When StyleArc introduced their Cara top I was so tempted to purchase that pattern! I don't even remember how many times I placed it in the shopping cart and then removed it.  I really liked the flat front band, but was not sure how the gathers would work with my bustline.

Then I stumbled upon the Urban Gypsy Show and Tell on YouTube and discovered this Hot Patterns design had a shelf bra - and a flat band in front with darts and no gathers. Sold!
While waiting for the pattern to arrive in the mail, I set off to find fabric at SR Harris, my favorite local fabric store.When I found this panel print I knew I had my blouse fabric.  I'm not sure of the fiber content as that information is not included on fabrics at SR Harris, but I would guess it's a polyester. It's blouse weight, but not sheer.
I did a small FBA to the blouse, as well as the shelf bra. I ended up not adding the shelf bra as it only would have been necessary if I planned on going braless, which I am not.

I like the flat front of the band, combined with the dart. I think it works well on my bodyshape.

If you follow me on Instagram (@sharonmads), you saw a couple of the pics of the progress.  I sewed the entire top using French seams as the fabric liked to ravel. I also finished the hem and tie ends with a narrow hem (the same technique I used on the Burda 6762 top blogged previously).  It took extra time but it was well worth the effort.

The tie cuffs are such a nice design detail.

My biggest challenge was trying to determine how much elastic to add to the shoulder/back area.  It's stitched in place before the side seams are stitched, so I pinned everything, tried it on, and made my decision.  Now that it's completed, I can tell it's a bit loose on the upper back.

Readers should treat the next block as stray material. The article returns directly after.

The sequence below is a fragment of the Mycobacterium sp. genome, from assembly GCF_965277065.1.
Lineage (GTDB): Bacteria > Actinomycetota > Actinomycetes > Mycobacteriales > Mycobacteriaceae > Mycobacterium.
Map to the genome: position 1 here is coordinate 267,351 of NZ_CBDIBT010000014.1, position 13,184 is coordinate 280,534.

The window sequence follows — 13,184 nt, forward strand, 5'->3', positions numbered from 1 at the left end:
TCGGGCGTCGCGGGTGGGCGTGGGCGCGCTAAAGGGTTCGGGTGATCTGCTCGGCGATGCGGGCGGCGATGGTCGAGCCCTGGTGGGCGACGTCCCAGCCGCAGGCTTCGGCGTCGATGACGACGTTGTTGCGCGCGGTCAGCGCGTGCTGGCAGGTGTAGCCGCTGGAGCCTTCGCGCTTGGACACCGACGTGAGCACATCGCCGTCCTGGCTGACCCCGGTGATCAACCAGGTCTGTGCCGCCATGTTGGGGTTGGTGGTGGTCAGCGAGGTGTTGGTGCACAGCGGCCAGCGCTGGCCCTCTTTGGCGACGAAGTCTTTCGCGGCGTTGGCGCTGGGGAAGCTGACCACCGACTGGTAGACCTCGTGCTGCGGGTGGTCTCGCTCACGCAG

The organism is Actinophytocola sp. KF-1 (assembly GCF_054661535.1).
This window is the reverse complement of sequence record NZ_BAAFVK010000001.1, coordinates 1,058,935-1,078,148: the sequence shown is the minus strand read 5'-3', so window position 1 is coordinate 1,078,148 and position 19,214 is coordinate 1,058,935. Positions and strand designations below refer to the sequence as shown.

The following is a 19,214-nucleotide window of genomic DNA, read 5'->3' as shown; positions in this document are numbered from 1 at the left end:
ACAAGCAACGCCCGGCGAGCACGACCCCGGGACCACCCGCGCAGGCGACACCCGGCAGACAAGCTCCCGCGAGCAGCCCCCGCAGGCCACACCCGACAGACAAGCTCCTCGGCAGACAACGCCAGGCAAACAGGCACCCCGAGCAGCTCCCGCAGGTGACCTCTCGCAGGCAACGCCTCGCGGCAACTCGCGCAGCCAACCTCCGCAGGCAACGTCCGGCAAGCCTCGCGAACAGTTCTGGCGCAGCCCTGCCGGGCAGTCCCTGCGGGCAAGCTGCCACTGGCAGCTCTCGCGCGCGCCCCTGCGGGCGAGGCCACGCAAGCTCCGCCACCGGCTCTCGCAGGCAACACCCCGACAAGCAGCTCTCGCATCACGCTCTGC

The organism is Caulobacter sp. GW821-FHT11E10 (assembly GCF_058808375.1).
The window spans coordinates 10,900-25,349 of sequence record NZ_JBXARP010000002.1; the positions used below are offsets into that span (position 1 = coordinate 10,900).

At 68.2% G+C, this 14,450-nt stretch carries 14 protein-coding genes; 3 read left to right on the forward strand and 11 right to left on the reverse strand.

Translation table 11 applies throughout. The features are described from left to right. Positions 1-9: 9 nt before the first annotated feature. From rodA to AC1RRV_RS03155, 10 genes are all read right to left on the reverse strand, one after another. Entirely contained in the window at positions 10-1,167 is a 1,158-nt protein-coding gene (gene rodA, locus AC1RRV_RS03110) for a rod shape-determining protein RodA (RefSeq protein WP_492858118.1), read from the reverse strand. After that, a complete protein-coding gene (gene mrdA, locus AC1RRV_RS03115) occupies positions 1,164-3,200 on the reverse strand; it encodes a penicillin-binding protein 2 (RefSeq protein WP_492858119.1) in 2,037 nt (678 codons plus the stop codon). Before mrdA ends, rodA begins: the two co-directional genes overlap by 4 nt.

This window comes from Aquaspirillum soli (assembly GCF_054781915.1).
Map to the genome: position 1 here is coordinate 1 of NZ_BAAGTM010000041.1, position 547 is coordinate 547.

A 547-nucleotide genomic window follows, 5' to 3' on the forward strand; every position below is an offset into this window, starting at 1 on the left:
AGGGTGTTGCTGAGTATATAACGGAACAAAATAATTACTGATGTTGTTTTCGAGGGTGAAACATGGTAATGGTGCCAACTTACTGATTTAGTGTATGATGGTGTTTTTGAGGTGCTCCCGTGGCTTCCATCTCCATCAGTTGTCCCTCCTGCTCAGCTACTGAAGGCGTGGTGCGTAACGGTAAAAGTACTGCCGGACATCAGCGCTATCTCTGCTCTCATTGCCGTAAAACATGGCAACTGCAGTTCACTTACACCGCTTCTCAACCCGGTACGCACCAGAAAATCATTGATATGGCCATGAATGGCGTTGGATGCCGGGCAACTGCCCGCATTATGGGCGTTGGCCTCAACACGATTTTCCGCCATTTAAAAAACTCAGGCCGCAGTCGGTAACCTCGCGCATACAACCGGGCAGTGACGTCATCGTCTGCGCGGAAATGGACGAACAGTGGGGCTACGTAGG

Even though you can see it falling down in the back, I did not feel the need to adjust this top while it was worn. It felt like everything was in place and I was in no danger of exposing anything. I think that's due to this being a well-designed pattern.
I've only sewn with a HotPatterns pattern twice, and that was years ago. The first one was a fit disaster and the second was a simple knit top that didn't require fitting. I'll admit I was slightly nervous about trying another one, but I'm so glad I did!  If their other patterns are drafted as nicely as this one is, I'll be a repeat customer.
Sadly, I have no place to wear this top. I'm going to have to schedule a dinner and wine night with my girlfriends if hubby doesn't take me out soon just so I can wear it!

Finally, a picture with me and my little one. I warned you in my last post that there will be more pics with her as she's my old girl and if she's not sleeping she's right next to me.